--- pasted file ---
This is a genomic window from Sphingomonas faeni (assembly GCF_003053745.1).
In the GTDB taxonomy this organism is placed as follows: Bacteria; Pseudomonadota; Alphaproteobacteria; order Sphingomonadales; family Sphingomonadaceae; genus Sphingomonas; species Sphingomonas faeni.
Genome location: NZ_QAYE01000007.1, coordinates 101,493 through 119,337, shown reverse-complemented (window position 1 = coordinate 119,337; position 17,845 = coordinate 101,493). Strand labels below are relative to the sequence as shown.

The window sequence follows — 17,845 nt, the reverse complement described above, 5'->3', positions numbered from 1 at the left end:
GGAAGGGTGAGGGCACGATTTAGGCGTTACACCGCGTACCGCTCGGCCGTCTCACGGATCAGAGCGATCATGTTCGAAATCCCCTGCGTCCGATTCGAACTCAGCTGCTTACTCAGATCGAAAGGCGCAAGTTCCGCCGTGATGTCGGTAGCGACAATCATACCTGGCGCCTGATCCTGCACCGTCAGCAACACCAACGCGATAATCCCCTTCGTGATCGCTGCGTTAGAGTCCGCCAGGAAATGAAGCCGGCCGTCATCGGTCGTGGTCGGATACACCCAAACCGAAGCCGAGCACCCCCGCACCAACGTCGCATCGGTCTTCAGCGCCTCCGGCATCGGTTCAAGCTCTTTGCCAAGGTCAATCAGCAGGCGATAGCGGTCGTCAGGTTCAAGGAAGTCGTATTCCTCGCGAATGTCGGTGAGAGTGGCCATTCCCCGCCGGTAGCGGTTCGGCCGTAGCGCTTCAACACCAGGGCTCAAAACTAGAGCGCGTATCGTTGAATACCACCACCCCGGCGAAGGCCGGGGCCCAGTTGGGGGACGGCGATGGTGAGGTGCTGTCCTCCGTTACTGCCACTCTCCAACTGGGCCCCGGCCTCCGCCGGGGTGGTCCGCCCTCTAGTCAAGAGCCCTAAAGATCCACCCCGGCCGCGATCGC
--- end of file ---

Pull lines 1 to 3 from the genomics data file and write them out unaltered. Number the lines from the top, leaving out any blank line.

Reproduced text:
This is a genomic window from Sphingomonas faeni (assembly GCF_003053745.1).
In the GTDB taxonomy this organism is placed as follows: Bacteria; Pseudomonadota; Alphaproteobacteria; order Sphingomonadales; family Sphingomonadaceae; genus Sphingomonas; species Sphingomonas faeni.
Genome location: NZ_QAYE01000007.1, coordinates 101,493 through 119,337, shown reverse-complemented (window position 1 = coordinate 119,337; position 17,845 = coordinate 101,493). Strand labels below are relative to the sequence as shown.